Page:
President Barack Obama has asked the U.S. Congress to refrain from imposing fresh sanctions against Iran while negotiations on a permanent nuclear deal are underway.
Obama said he will veto a bill on more sanctions against Iran if it comes to his desk while negotiations are continuing between Tehran and six world powers.
But Obama said if Iran ultimately refuses to “say yes” and provide assurance that they are not secretly developing nuclear weapons, he would go to the U.S. Congress and ask them to “tighten the screws.”
Speaking at a joint press conference at the White House with British Prime Minister David Cameron, Obama said there is probably less than a 50 percent chance of a diplomatic deal with Iran.
But he said the likelihood of talks with Iran collapsing would be high if Congress passes a bill for more sanctions against Tehran.
Cameron said there is a prospect of success in talks with Iran, and that he has contacted U.S. senators about the issue.
The remarks by Obama and Cameron came a day after Iranian parliament speaker Ali Larijani threatened that Tehran would respond to new economic sanctions by taking steps to increase uranium enrichment levels by up to 60 percent -- a move that would bring Iran even closer to a nuclear weapons capability.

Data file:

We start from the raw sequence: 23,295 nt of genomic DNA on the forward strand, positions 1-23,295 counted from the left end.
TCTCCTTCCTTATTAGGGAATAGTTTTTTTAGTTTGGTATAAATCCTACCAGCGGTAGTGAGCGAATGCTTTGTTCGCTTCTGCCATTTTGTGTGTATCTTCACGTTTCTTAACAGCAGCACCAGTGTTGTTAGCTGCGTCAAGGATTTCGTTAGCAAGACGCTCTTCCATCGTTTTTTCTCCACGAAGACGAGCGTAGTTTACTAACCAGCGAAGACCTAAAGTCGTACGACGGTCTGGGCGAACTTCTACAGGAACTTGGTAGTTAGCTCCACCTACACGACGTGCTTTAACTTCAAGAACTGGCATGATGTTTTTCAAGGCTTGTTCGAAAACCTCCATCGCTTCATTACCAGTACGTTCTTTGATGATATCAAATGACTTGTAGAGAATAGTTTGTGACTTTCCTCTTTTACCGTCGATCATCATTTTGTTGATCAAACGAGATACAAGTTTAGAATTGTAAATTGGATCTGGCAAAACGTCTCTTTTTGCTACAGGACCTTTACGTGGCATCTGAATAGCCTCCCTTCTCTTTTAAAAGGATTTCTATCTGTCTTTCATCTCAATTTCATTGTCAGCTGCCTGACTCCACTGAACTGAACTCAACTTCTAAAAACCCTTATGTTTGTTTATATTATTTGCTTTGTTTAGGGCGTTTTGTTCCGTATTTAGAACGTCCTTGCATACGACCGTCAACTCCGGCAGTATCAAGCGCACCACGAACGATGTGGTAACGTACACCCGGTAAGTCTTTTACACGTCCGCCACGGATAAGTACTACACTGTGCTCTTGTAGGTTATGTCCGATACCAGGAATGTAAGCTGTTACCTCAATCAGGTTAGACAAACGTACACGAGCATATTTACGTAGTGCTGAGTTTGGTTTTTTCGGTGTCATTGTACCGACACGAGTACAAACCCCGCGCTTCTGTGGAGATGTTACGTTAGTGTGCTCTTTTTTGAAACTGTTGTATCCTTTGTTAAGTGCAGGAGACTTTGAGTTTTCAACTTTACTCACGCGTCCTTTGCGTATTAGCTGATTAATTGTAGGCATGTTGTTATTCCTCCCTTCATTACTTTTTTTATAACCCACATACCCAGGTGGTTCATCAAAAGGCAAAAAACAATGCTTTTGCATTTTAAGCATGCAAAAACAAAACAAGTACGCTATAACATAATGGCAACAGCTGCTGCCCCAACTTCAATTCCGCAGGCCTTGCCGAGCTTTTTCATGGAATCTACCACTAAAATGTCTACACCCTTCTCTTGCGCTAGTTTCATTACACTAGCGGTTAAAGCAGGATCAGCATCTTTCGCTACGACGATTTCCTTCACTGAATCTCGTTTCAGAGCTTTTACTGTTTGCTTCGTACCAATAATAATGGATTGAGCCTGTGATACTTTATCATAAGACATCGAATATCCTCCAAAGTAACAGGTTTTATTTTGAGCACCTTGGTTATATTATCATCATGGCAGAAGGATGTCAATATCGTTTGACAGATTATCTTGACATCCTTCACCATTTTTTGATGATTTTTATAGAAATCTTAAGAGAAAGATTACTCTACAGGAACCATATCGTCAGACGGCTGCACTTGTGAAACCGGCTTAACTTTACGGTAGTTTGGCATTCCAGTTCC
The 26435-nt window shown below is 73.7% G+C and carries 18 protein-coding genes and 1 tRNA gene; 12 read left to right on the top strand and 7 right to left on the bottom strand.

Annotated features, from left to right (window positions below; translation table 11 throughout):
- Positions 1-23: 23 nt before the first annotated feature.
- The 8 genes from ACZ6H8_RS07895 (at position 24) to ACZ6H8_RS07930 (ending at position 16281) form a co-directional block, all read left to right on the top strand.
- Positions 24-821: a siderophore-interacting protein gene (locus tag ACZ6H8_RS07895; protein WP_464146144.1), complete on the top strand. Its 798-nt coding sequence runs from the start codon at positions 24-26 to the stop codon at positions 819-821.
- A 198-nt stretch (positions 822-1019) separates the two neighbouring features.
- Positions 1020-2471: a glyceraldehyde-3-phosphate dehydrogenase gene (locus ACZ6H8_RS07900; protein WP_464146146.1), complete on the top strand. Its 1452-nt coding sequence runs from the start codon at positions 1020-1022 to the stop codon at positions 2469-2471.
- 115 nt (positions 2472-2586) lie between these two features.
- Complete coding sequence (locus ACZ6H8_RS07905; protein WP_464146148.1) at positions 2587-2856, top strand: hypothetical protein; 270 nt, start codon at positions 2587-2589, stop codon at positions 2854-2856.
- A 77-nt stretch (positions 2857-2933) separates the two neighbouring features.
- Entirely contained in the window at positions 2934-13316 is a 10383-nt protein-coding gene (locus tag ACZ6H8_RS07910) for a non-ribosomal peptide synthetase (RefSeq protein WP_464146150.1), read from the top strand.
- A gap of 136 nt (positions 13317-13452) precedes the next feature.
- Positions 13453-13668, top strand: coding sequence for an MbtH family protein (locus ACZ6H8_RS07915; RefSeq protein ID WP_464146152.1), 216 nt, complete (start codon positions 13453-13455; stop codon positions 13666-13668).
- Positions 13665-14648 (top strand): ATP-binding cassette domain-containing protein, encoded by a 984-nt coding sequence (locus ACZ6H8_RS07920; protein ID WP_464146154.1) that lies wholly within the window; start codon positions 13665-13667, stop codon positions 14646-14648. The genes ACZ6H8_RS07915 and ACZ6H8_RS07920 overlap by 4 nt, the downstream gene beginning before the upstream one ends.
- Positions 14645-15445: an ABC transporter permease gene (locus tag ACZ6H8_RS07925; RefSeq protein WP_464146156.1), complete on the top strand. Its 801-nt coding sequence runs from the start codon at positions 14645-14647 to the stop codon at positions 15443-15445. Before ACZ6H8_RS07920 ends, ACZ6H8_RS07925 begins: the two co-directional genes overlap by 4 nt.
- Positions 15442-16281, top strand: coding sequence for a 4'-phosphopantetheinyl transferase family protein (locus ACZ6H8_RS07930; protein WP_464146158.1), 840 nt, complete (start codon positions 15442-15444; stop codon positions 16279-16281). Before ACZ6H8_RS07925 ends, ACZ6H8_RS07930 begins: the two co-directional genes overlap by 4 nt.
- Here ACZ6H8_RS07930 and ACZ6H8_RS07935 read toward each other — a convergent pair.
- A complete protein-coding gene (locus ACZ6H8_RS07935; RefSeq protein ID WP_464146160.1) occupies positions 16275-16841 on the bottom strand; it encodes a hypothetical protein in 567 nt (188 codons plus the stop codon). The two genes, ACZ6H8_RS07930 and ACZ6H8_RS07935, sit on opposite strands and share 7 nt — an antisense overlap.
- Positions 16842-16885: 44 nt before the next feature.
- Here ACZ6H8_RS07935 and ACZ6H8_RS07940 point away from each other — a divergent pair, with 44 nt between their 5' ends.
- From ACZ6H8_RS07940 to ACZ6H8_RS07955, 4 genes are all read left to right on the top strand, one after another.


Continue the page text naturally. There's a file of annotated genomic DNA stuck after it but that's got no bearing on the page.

While Obama and Cameron were meeting in Washington on January 16, U.S. Secretary of State John Kerry attended a one-hour meeting in Paris with Iran’s Foreign Minister Mohammad Javad Zarif.
It was their third meeting together about negotiations for a permanent nuclear deal in the past two days.
On January 14, Kerry and Zarif met for more than five hours in Geneva before breaking for 90 minutes and then returning for a surprise second meeting.
In Geneva on January 16, delegates from the United States and Iran continued bilateral talks about an upcoming round of nuclear negotiations that will include all six countries in the so-called 5+1 group -- the United States, Russia, China, Britain, and France plus Germany.
Those broader negotiations are scheduled to begin in Geneva on January 18.
RFE/RL’s Radio Farda quotes an Iranian negotiator in Geneva saying on January 15 that he is “very hopeful” a political agreement on Tehran’s nuclear program can be reached with global powers before March 1.
After missing a deadline for a deal last year, the parties set a new deadline of March 1 to reach a framework agreement and June 30 to reach a permanent nuclear deal.
A permanent deal would limit Tehran's nuclear enrichment activities and allow verification teams to ensure Iran is not secretly trying to develop nuclear weapons.
In exchange, Tehran wants crippling economic sanctions against Iran to be lifted.
Iran insists that its nuclear power program is only for peaceful civilian purposes such as power generation and medical research.